The best anyone can do is lead by example.


bikeygirl

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Jun 12 2013 at 5:12pm #

Agreed with Mr Marvelous…….

I would have to add to this thread that mentioning “flock blocking road” is deceiving. No Flock Of Cycles rides occurred yesterday, and to label it as such without proper identification could lead to other/further confusion…..

Cheers,


stefb

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Jun 12 2013 at 5:42pm #

It was team decaf and I believe I was in the group when you passed. That section is too dangerous to not take up the whole lane. Sorry you were trying to get through, but you we not vocal about it (if you were in fact the person on a fixie.. Around 630-645pm).


Pierce

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Jun 12 2013 at 6:38pm #

Perhaps the OP doesn’t realize there’s an organization that’s called Flock of Cycles; also apparently somebody used the word”flock” during the exchange, so it makes sense for him to reuse it in the title


Marko82

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Jun 12 2013 at 9:43pm #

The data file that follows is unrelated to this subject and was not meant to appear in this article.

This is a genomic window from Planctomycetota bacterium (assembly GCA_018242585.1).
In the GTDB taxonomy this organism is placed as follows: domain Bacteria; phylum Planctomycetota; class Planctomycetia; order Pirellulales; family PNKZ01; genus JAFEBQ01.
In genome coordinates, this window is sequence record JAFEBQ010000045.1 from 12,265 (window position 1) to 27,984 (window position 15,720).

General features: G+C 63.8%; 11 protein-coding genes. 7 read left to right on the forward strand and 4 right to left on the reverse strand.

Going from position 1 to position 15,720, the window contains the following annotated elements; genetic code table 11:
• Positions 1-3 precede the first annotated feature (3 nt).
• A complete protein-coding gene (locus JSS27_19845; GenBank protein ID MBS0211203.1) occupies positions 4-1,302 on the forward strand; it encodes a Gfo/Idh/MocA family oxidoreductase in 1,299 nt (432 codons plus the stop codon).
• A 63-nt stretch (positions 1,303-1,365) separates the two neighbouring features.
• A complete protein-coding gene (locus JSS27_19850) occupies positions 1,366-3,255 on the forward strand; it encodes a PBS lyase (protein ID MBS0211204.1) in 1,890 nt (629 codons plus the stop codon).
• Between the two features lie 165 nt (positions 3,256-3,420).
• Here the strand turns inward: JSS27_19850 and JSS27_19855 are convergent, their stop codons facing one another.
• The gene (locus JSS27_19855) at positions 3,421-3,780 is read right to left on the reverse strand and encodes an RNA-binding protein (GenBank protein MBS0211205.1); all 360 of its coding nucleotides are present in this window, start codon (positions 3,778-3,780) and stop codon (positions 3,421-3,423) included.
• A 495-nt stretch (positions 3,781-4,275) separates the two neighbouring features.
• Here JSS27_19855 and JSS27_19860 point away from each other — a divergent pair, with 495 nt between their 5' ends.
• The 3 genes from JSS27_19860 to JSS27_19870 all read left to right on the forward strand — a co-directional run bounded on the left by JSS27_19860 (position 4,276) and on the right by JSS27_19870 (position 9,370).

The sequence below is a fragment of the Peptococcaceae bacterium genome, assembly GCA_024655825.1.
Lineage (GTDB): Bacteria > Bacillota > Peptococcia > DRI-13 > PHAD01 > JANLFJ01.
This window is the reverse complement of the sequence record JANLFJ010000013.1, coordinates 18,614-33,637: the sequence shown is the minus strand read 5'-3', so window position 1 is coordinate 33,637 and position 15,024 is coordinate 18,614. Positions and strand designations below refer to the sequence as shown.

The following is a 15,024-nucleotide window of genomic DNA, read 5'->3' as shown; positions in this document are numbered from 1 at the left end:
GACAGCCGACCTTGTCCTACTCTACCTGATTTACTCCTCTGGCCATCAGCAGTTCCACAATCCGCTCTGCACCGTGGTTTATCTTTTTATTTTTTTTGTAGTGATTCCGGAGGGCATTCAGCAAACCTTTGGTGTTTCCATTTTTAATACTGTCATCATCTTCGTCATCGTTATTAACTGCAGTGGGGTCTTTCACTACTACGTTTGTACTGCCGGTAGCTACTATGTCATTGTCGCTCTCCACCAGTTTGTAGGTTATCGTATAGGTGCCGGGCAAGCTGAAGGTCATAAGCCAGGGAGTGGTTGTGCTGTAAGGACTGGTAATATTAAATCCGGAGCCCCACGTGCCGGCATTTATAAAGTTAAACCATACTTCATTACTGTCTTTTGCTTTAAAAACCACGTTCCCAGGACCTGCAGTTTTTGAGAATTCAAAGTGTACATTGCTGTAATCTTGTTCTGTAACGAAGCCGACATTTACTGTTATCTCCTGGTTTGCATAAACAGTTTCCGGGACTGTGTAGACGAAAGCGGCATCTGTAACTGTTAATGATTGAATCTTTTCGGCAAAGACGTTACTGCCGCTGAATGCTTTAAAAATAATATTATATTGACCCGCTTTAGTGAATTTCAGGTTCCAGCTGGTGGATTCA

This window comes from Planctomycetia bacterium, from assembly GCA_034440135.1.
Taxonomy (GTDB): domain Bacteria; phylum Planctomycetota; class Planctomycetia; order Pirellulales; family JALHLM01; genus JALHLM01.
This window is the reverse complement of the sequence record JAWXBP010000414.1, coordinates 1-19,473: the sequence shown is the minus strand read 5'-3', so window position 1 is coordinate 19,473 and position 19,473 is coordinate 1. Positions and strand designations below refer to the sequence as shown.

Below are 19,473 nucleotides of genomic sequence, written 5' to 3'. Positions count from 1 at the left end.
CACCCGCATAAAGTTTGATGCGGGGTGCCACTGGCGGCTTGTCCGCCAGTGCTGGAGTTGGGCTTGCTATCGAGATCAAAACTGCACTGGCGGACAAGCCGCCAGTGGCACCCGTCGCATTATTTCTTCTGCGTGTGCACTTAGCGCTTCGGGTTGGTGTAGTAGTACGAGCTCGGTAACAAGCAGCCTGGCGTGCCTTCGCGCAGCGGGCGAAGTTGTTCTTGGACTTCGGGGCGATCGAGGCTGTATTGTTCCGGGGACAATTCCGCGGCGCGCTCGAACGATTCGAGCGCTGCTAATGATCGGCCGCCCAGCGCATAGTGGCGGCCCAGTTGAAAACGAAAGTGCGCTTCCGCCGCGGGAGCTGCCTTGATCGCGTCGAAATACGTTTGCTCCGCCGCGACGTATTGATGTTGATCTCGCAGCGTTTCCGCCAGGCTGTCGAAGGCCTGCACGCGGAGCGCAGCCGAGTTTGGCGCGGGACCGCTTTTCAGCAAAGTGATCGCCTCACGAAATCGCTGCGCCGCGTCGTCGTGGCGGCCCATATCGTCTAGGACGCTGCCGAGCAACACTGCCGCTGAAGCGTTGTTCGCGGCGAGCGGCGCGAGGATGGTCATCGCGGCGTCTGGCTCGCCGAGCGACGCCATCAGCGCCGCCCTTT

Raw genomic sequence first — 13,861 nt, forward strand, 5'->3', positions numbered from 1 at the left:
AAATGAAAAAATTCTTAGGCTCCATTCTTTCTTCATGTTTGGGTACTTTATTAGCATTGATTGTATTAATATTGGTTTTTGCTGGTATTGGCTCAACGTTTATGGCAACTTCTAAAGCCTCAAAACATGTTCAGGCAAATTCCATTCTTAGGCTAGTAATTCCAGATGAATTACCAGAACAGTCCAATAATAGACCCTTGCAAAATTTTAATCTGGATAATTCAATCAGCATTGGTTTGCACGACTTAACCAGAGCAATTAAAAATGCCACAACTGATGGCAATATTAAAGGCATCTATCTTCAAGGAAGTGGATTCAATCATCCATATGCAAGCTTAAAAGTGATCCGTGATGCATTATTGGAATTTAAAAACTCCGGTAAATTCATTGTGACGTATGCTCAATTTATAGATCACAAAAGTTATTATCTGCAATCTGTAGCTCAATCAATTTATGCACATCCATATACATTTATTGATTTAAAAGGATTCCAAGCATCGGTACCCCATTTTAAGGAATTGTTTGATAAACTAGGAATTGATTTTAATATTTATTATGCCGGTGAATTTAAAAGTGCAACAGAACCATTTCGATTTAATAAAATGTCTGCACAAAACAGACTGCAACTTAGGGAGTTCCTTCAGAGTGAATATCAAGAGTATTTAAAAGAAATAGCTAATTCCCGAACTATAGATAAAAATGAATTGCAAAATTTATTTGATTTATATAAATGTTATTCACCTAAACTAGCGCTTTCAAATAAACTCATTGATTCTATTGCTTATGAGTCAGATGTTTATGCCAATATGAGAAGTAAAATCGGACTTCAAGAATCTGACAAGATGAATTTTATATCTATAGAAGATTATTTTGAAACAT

I was with the slow group of Team Decaf yesterday and we sat behind traffic the whole way in Butler Street when we “legally” could have filtered at each red light we encountered. I’m sure we were more than two abreast most of the time, but we were being held up by the long line of cars in front of us so it really didn’t matter & bunching kept us all together. Funny I don’t remember anyone in our group yelling because the cars were holding us up. And the only automobilist who yelled was because a cyclist (not in our group) filtered up the left hand side into oncoming traffic which was just plain stupid.

OP, welcome to the message board; great discussion.


AtLeastMyKidsLoveMe

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Jun 12 2013 at 9:47pm #

I think I get the title now.